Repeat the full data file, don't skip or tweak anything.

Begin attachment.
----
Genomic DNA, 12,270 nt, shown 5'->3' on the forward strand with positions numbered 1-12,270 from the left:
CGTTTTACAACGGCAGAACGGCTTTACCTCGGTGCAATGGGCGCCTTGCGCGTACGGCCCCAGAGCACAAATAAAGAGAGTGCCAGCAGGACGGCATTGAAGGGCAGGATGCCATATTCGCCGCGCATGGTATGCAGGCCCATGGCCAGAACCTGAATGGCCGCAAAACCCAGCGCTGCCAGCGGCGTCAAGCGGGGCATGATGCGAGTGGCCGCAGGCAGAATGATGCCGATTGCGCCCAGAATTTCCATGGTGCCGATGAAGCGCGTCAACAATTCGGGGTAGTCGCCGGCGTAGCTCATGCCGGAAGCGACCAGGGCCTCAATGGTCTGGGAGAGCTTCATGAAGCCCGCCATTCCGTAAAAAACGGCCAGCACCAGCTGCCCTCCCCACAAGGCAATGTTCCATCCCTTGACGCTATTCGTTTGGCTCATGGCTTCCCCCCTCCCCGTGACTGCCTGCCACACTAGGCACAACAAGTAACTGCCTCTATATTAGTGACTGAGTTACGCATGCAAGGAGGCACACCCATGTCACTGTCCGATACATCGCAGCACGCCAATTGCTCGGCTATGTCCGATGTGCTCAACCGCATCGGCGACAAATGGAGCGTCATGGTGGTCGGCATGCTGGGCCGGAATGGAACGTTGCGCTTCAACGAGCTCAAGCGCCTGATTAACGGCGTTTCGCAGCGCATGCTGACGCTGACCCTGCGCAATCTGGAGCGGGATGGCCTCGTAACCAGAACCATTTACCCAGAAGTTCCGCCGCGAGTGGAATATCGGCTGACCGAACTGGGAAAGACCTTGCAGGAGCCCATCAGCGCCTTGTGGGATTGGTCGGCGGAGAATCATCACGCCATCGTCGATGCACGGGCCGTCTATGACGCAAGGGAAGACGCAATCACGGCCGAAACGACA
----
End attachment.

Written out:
Genomic DNA, 12,270 nt, shown 5'->3' on the forward strand with positions numbered 1-12,270 from the left:
CGTTTTACAACGGCAGAACGGCTTTACCTCGGTGCAATGGGCGCCTTGCGCGTACGGCCCCAGAGCACAAATAAAGAGAGTGCCAGCAGGACGGCATTGAAGGGCAGGATGCCATATTCGCCGCGCATGGTATGCAGGCCCATGGCCAGAACCTGAATGGCCGCAAAACCCAGCGCTGCCAGCGGCGTCAAGCGGGGCATGATGCGAGTGGCCGCAGGCAGAATGATGCCGATTGCGCCCAGAATTTCCATGGTGCCGATGAAGCGCGTCAACAATTCGGGGTAGTCGCCGGCGTAGCTCATGCCGGAAGCGACCAGGGCCTCAATGGTCTGGGAGAGCTTCATGAAGCCCGCCATTCCGTAAAAAACGGCCAGCACCAGCTGCCCTCCCCACAAGGCAATGTTCCATCCCTTGACGCTATTCGTTTGGCTCATGGCTTCCCCCCTCCCCGTGACTGCCTGCCACACTAGGCACAACAAGTAACTGCCTCTATATTAGTGACTGAGTTACGCATGCAAGGAGGCACACCCATGTCACTGTCCGATACATCGCAGCACGCCAATTGCTCGGCTATGTCCGATGTGCTCAACCGCATCGGCGACAAATGGAGCGTCATGGTGGTCGGCATGCTGGGCCGGAATGGAACGTTGCGCTTCAACGAGCTCAAGCGCCTGATTAACGGCGTTTCGCAGCGCATGCTGACGCTGACCCTGCGCAATCTGGAGCGGGATGGCCTCGTAACCAGAACCATTTACCCAGAAGTTCCGCCGCGAGTGGAATATCGGCTGACCGAACTGGGAAAGACCTTGCAGGAGCCCATCAGCGCCTTGTGGGATTGGTCGGCGGAGAATCATCACGCCATCGTCGATGCACGGGCCGTCTATGACGCAAGGGAAGACGCAATCACGGCCGAAACGACA